Impact of the restriction measures such as lockdown of Kinshasa (the capital city) as taken by the government were more on the economic sector and decreased productivity in general; there was no more wealth creation, and poverty was accentuated throughout the country” (KI, Ministry of Gender, Family, and Children, DRC).

Table 4 Negative economic consequences

During the lockdown business activities were disrupted, increasing unemployment as companies were asked to reduce the number of workers in order to maintain physical distancing [21]. A survey conducted in July 2020 in DRC found that 94% of firms reported that their revenues had dropped compared to the pre-pandemic levels, and over 95% said their businesses declined wholly or partially. As cases dropped in the second half of 2020 and lockdown and movement measures were lifted, the business environment also appeared to improve. In Nigeria, Andam and his colleagues found that the total Gross Domestic Product (GDP) and Agri-food system GDP dropped by 23% and 11% during the lockdown respectively. Household incomes reduced by a quarter, leading to a 9% point increase in the national poverty rate by the end of 2020 (Andam, Edeh et al. 2020) [22]. Senegal’s real GDP growth was reported to have increased by only 0.9% in 2020, compared with 5.3% a year earlier, with unemployment and a lack of economic opportunities [23]. Its GDP growth was projected at 1.1% for the year 2020, while it was expected at 6.8%. In Uganda, the country real GDP grew at 2.9% in FY2020, less than half the 6.8% recorded in 2019 financial year, mainly attributed to the effects of the COVID-19 pandemic [24].

To reverse the negative economic effects, governments borrowed more to fill funding gaps and fund COVID-19 interventions and suspended, reduced, or waived taxes. In Senegal and Uganda, additional support was provided to businesses. The International Monetary Fund (IMF), the World Bank, other multilateral organizations and bilateral partnerships provided variable financial support to each of the four countries to support the implementation of the NPIs, strengthen macroeconomic stability, address governance and pervasive poverty, while trying to mitigate the unintended consequences of the control measures.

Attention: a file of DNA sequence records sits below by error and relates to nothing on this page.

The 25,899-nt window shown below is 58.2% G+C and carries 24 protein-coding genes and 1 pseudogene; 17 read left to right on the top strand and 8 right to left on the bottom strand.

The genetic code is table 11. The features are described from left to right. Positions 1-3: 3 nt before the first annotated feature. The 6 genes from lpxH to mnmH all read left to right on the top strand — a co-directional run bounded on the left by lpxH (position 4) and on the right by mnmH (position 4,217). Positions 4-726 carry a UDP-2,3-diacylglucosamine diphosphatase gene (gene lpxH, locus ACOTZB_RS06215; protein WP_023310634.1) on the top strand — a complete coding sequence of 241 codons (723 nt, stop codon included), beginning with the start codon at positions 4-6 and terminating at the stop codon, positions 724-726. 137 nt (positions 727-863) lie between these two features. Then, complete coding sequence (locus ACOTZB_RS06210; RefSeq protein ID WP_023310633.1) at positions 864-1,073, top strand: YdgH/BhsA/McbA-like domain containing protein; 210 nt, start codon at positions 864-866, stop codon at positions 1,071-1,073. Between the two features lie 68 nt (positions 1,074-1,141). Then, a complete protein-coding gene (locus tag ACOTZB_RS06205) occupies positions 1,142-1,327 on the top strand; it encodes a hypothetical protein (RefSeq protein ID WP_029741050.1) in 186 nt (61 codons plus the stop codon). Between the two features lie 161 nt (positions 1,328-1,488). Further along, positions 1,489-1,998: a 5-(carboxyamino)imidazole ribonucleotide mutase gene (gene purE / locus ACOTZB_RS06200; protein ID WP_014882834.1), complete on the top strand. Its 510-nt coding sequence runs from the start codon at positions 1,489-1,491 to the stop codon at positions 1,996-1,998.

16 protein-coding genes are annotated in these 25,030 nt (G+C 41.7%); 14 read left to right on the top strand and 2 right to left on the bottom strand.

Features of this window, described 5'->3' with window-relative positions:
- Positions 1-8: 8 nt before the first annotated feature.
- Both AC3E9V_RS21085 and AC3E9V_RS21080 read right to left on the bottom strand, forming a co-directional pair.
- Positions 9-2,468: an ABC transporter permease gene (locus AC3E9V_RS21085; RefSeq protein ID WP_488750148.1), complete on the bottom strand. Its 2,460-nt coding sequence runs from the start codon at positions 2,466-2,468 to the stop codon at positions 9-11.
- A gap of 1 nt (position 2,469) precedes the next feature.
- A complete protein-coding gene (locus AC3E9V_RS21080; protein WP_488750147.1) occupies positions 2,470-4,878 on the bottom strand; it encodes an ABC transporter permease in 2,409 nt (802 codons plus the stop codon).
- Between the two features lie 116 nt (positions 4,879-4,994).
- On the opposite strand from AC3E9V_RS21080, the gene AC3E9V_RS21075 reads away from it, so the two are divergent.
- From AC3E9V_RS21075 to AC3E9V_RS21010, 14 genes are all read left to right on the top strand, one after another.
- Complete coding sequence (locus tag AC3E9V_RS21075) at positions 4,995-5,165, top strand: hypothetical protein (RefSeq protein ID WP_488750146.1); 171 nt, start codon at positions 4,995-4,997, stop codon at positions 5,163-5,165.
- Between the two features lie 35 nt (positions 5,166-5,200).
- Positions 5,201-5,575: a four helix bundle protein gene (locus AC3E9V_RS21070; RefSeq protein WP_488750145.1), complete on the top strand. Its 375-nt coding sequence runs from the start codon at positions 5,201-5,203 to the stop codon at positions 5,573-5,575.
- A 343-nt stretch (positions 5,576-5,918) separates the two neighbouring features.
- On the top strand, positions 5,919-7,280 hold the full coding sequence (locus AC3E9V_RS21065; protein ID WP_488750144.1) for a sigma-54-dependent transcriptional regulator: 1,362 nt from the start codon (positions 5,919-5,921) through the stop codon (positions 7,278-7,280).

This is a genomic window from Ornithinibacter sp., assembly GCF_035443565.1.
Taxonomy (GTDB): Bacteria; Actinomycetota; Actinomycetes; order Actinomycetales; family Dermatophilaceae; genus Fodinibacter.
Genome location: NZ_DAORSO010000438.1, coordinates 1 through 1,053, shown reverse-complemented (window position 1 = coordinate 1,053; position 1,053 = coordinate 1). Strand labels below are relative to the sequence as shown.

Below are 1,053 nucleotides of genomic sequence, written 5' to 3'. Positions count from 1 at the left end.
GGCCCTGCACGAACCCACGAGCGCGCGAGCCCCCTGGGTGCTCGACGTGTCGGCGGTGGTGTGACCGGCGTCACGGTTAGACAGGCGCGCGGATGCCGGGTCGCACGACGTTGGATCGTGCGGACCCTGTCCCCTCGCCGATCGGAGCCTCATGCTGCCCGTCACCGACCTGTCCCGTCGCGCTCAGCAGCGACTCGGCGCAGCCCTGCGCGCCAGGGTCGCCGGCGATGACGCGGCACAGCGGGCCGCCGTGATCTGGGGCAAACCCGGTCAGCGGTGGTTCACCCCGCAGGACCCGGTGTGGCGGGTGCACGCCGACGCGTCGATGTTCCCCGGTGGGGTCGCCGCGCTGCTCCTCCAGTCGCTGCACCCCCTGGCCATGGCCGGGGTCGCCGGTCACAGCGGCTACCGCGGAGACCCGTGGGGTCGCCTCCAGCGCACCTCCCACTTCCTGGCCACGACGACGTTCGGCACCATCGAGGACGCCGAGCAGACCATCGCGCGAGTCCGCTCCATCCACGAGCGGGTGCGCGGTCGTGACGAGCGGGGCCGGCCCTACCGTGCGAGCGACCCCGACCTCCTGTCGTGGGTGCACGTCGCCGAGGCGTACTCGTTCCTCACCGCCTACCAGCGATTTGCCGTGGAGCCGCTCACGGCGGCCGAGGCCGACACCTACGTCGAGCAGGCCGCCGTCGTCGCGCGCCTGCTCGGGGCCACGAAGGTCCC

The socio-economic consequences were mostly negative in all four countries. In Uganda, approximately 100,000 jobs were lost in the formal sector and 4.4 million in the informal sector especially in the north and the southwest of the country. The biggest loss was in Kampala, the capital [25]. With the enforcement of social distancing, cross border trade in DRC stopped [26]. People living on informal subsistence activities (market, gardening, small trade, street vendors, etc.) in rural and urban areas were majorly affected by the restrictive measures. Small businesses reoriented their sales and began to sell masks and disinfectants to augment their income. This phenomenon was mentioned by interviewees as reflected by quotation recorded from the KIs interview in DRC.

“Lockdown and other related restriction measures such as suspension of travels between Kinshasa and other provinces, closure of restaurants, bars, night-clubs led to a significant decline in household income. This accentuated the precarious financial situation of most of the families in the informal sector” (KI, Ministry of Gender, Family, and Children, DRC).

The difficult socio-economic issues were worse in households headed by women. In DRC for example, 15% of women lost their jobs compared to 9% of men. The reasons for the loss of employment were: confinement (71.0%), cessation of activity (27.3%), reduction of staff (10.3%) and illness (6.0%). In August 2020, an ÉLAN RDC study found that two-thirds of 2,200 households surveyed had experienced a reduction in their monthly income compared to the period before the pandemic [27]. The KIs acknowledged that the COVID-19 restrictions led to scarcity of essential foods and basic commodities. Prices increased in DRC and Senegal that imported most of the food their populations consume including rice, maize flour, sugar, frozen fish and meat.

“The restriction measures limiting movement led to scarcity of food and ultimately to the rising of prices; the majority of the population was then unable to buy foods during this period; getting enough to eat was the primary concern and it was most of the time impossible” (KI, Adolescent Health Program in DRC).

Support measures given to low-income households included: -food aid which was distributed to the most vulnerable in the urban areas of Uganda. In Nigeria and Uganda, in addition to food distribution, cash transfers were provided to households. In the DRC, agricultural seeds were distributed, and other support was provided mainly to displaced people, host communities and refugees, while in Senegal, in addition to this aid, there was a ban on raising commodity prices.

Negative psychosocial consequences